Thursday, July 24, 2014
Inquirer Daily News

Lies, Laundered Lies, Errors and Untruths

Sometimes lies can be laundered just like money.

Lies, Laundered Lies, Errors and Untruths

I noticed in watching the documentary “A Flock of Dodos” for a second time last week that many of the intelligent design supporters were telling untruths and passing off the blame.  When filmmaker Randy Olson suggests to one confident IDer that there are, in fact, some transitional fossils she replies with something like, “not according to the information I received.” Another is flummoxed that inaccurate embryology from the 1800s isn’t used in most modern biology textbooks. That’s what he was told.

It’s as if these lies get laundered the more they’re repeated, so those who parrot them can dodge responsibility.

Here are some other interesting bits of "science" you probably won’t learn about in school. A reader sent this as part of a longer email last week:   

So what’s the harm in learning or reading about testable results revealing radioactive decay is not  constant, but has accelerated over time (bad for an old earth); or finding 80 million year old rotting dinosaurs with DNA:, observing mature stars farther out in the universe (bad for big bang), birds always being birds in geologic ‘times’, etc….

All these efforts to exclude scientific discussions in classrooms from people of another persuasion (who are not teaching their faith) are another form of discrimination. It is in the same tired exclusionary canard in the vein such as woman can’t learn or teach math, or men can’t walk or chew gum at the same time, or white man can’t jump (ok, maybe this one is true).

I’m taking on just one of these but please feel free to go for one of the others. I once covered cosmology for the journal Science and I remember when there was a controversy because the age of the universe was estimated to be between 8 billion and 16 billion years, and at the same time some of the oldest stars appeared to have been burning for more than 8 billion years.

So what should scientists do? A) Throw up their hands and add supernatural entities to make everything work? Or B) Keep up the observations?

The scientists decided to keep working. They’ve subsequently arrived at an estimated 13.75 billion years for the age of the universe. That’s old enough to account for the oldest stars.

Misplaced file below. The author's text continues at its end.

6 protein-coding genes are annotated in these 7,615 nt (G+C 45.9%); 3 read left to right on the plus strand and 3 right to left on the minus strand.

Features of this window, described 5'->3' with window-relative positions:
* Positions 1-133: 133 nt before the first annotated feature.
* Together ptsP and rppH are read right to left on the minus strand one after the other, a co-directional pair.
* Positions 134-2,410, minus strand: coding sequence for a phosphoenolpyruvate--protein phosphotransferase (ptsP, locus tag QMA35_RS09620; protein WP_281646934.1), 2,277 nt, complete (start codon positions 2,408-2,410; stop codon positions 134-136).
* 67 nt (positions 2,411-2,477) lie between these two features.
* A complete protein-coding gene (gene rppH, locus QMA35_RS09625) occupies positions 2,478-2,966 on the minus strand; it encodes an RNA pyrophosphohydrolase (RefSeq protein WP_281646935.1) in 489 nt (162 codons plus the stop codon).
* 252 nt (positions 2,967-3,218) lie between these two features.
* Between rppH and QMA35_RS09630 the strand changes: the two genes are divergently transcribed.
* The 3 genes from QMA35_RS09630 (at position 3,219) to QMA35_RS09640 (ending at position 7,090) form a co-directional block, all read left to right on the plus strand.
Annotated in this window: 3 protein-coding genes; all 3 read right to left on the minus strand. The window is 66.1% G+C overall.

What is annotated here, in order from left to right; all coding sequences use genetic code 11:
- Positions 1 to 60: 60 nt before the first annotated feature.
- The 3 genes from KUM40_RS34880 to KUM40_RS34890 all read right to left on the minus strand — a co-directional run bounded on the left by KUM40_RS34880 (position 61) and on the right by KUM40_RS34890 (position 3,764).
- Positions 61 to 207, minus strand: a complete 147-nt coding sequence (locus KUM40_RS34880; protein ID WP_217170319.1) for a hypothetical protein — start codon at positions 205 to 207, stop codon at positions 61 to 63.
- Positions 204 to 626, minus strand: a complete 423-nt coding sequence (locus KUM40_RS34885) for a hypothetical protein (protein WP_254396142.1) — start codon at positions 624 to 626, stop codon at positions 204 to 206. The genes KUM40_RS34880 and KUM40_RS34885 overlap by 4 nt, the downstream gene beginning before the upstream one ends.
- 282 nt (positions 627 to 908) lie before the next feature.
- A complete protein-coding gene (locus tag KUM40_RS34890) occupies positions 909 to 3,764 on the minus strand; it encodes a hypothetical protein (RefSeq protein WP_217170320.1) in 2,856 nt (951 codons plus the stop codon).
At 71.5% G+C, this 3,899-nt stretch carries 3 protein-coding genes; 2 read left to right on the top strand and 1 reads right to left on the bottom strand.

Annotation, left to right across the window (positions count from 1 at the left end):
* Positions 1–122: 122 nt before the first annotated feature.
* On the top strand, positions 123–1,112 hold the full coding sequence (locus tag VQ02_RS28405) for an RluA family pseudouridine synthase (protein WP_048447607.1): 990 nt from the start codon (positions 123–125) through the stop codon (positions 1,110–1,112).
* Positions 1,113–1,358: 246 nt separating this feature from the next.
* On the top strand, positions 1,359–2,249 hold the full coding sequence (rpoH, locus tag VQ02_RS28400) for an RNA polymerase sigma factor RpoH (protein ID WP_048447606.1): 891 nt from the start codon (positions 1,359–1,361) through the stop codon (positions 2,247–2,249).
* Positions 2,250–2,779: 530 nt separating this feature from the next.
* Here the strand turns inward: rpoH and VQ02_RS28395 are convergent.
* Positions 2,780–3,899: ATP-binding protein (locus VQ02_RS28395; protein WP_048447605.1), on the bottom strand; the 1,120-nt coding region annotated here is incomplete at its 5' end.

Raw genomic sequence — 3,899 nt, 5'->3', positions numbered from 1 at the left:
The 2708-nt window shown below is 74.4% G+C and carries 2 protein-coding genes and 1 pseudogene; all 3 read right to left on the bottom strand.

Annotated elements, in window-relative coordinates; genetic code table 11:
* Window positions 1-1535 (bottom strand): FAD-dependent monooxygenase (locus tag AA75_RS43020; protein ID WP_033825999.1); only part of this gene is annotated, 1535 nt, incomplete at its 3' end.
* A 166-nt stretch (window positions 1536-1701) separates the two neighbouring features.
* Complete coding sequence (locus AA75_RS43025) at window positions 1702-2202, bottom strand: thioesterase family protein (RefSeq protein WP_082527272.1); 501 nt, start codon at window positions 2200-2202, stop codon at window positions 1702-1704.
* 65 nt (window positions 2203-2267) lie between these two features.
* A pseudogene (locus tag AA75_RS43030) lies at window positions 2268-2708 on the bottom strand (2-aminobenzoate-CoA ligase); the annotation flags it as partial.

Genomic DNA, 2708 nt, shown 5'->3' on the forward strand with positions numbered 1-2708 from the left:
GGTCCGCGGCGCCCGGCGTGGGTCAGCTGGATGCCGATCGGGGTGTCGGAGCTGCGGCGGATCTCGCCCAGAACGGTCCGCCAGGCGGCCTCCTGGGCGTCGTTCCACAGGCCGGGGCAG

Here’s an error/distortion I pulled out of my comments section:

“It took me another three seconds to find that Faye has not looked like that picture above for about ten years.”

I thought I should address the ugly insinuation that I’m dishonest because I’ve failed to disclose that I’ve somehow morphed into a hideous monster since my headshot was taken.

The picture was taken between four and five years ago. I don’t see how I could have “not looked like that for 10 years” unless some superluminal neutrinos are involved. Google Images does bring up some pictures of people who are not me, including Rush Limbaugh, Jack Szostak, Higgs (the cat) and some weird-looking bald dude.   

Just to prove I have not morphed into any of those people or cats, I’ve included a picture of me that was taken last Thursday. I’m performing on the aerial silks with the Give-and-Take-Jugglers in front of 30th street station around 5 pm.

About this blog
Faye Flam - writer
In pursuit of her stories, writer Faye Flam has weathered storms in Greenland, gotten frost nip at the South Pole, and floated weightless aboard NASA’s zero-g plane. She has a degree in geophysics from the California Institute of Technology and started her writing career with the Economist. She later took on the particle physics and cosmology beat at Science Magazine before coming to the Inquirer in 1995. Her previous science column, “Carnal Knowledge,” ran from 2005 to 2008. Her new column and blog, Planet of the Apes, explores the topic of evolution and runs here and in the Inquirer’s health section each Monday. Email Faye at fflam@phillynews.com. Reach Planet of the at fflam@phillynews.com.

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